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Methylation, SNP, Folinic acid intolerance help

Discussion in 'Detox: Methylation; B12; Glutathione; Chelation' started by AspireApex, Jun 7, 2016.

  1. AspireApex

    AspireApex

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    Starting a Methylation protocol and have some questions:

    I'm taking metafolin but holding off on the b12 due to high plasma levels (900+) with normal MMA - can I continue to do this or do I need to add in a methylb12 or hydroxob12 to prevent methyl trapping?

    A lab test/capsule endoscopy found inflammation in my small bowel, however, it does not seem to be related to crohns or UC of any sort.

    Many sensitivity issues with foods that began after I started large quantities of green vegetables (folinic acid intolerance?)

    Have random numbness in lower extremities.

    Plasma amino acids that are elevated are: Valine, Cystine, Isoleucine, Leucine, Lysine, Tryptophan, Arginine, Proline

    VDR BSM Taq +/+
    MAO-A +/+
    MTHFR C677T +/-
    MTR A2756G +/-
    CBS C699T +/-
    CBS A360A +/-
    CYP1A1*2C A4889G +/-
    CYP1B1 L432V +/+
    CYP1B1 R48G +/-
    CYP2D6 S486T +/-
    CYP2D6 100C>T +/-
    GSTP1 I105V +/-
    NAT2 R197Q +/-

    Look at these SNPs, what other supplements can you suggest for me?

    I have access to any and every lab that is offered at Mayo Clinic - what labs do you suggest I get to try to figure out what is causing my problems?

    Thank you.
     
  2. dannybex

    dannybex Senior Member

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    Personally, I would work first on healing the gut, before proceeding with any methylation protocol. It's likely that food intolerances are due to the intestinal issues, unless you've had problems with green vegetables your entire life.
     
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  3. AspireApex

    AspireApex

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    I plan to via immunomodulation - however, I have issues with B1 and various other supplements via the sublingual route which makes me think they is something metabolically deranged in my body that needs to be addressed.
     
  4. Critterina

    Critterina Senior Member

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    I agree with @dannybex for the most part. Take a look at what is recommended for the amino acid results and see if you could do that, too, with the blessings of whoever ordered the tests for you. I've attached a couple of guides that Metametrix or GenovaDiagnostics have put out at various times. @caledonia may have done them one better with this thread: http://forums.phoenixrising.me/index.php?threads/nutreval-interpretation-guide.21468/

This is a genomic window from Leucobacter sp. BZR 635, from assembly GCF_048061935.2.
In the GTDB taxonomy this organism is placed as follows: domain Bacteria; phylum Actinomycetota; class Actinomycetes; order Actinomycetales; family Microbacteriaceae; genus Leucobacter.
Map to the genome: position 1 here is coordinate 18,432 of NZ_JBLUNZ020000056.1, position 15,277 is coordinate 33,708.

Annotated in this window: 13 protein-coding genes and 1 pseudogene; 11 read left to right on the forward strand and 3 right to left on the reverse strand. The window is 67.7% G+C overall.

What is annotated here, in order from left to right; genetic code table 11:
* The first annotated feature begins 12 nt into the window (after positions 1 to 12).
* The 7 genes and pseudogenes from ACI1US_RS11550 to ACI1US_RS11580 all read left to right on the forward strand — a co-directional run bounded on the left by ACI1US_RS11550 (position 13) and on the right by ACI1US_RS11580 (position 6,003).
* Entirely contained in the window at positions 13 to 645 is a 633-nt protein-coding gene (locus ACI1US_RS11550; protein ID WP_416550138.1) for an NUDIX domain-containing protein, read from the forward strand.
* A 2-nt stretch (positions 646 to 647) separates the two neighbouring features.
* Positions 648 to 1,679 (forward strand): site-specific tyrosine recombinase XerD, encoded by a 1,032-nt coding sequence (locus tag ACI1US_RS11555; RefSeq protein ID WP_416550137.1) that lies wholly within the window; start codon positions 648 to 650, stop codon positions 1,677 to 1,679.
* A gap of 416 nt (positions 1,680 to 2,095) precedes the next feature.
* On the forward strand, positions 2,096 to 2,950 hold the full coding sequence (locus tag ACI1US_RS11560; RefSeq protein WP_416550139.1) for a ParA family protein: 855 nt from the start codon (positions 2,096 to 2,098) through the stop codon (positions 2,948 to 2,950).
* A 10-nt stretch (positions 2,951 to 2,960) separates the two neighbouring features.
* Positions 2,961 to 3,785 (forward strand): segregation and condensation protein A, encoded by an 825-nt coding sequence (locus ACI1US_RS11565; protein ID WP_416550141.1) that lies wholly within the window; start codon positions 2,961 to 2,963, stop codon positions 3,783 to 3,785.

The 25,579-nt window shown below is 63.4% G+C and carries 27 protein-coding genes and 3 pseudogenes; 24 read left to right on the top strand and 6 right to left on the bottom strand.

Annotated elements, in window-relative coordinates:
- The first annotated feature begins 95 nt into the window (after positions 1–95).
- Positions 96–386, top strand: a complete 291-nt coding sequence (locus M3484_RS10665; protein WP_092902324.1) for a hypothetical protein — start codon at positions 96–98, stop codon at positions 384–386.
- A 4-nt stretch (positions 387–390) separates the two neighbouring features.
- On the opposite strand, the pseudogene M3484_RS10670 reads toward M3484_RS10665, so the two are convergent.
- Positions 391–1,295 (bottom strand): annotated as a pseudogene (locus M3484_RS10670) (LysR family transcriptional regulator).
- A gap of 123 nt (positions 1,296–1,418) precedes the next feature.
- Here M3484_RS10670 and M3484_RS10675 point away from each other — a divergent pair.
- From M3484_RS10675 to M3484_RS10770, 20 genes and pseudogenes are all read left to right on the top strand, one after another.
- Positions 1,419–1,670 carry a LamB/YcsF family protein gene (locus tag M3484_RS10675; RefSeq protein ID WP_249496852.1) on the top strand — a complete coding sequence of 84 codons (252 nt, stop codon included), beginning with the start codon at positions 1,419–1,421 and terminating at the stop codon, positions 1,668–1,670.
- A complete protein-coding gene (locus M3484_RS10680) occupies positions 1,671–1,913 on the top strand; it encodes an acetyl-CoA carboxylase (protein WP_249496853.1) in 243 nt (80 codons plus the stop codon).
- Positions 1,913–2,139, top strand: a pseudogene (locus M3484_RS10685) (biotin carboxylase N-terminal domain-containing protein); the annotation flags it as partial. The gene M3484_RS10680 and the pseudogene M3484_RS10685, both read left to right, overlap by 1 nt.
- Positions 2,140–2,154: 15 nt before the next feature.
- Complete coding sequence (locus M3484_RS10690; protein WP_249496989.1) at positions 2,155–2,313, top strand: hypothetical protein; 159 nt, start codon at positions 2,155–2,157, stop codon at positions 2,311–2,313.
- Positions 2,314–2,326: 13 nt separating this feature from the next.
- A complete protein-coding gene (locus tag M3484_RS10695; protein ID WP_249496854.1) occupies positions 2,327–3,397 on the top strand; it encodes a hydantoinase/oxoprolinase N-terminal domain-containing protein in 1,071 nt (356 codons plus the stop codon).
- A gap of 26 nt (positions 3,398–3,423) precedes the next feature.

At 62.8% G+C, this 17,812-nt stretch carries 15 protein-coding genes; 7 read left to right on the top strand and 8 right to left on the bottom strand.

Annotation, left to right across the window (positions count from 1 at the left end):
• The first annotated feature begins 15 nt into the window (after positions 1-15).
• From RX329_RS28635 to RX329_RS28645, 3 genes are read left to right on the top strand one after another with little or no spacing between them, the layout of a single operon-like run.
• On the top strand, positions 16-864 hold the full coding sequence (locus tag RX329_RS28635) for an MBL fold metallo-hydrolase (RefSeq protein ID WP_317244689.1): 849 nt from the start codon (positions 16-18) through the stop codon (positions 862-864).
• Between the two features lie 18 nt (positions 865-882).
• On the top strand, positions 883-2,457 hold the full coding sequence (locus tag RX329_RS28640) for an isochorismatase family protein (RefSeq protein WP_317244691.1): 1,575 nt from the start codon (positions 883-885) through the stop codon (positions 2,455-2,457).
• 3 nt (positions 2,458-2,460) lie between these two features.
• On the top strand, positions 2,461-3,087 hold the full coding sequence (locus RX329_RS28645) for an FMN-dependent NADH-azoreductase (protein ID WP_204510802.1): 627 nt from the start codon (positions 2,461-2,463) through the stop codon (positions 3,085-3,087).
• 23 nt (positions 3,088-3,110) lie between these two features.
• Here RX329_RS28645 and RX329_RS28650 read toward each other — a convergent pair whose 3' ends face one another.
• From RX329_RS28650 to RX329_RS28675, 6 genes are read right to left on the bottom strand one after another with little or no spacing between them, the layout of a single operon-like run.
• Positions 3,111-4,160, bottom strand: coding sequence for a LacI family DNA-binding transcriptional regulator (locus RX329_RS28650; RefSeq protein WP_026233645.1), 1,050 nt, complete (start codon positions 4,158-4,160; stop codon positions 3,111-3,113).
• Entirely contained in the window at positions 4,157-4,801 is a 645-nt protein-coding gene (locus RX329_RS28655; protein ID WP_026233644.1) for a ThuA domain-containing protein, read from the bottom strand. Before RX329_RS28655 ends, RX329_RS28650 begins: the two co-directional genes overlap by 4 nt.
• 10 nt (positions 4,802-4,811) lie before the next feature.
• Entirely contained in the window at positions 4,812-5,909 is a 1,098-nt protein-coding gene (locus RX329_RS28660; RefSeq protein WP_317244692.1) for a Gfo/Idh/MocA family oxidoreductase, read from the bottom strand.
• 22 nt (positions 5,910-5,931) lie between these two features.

For me there was a lot of seemingly contradictory advice, so I made a cheat sheet out of the oldest guide, also attached. I auto-formatted based on my test results - pardon that. It's not a substitute for a thorough analysis and professional help; it just helps you see if a supplement that is suggested to treat one thing is suggested to be avoided by something else you have.

    Crit
     

    Attached Files:

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  5. dannybex

    dannybex Senior Member

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    No doubt something is 'metabolically deranged' in all of us, but consider also that those reactions may be due to the binders like mannitol, citrate, etc., and not the actual vitamin.

    Also consider that different foods have different reactions due to other reasons. Green vegetables are very cooling. Sounds silly, but take the opposite: Cayenne or other types of peppers are 'heating', they cause sweating and 'hot' reacctions. Well, other herbs and vegetables can have opposite effects...

    I guess what I'm saying is it's probably unlikely that your reaction is due to 'folinic acid intolerance'.
     
  6. dannybex

    dannybex Senior Member

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    That's what's been so frustrating @Critterina -- the conflicting advice offered by these testing companies / labs. I noted that there was no advice/recommendations as to what to do to correct your (slightly) high 3-methylhistidine levels. BCAA's might help, but they don't explain WHY the levels were elevated.
     
  7. Critterina

    Critterina Senior Member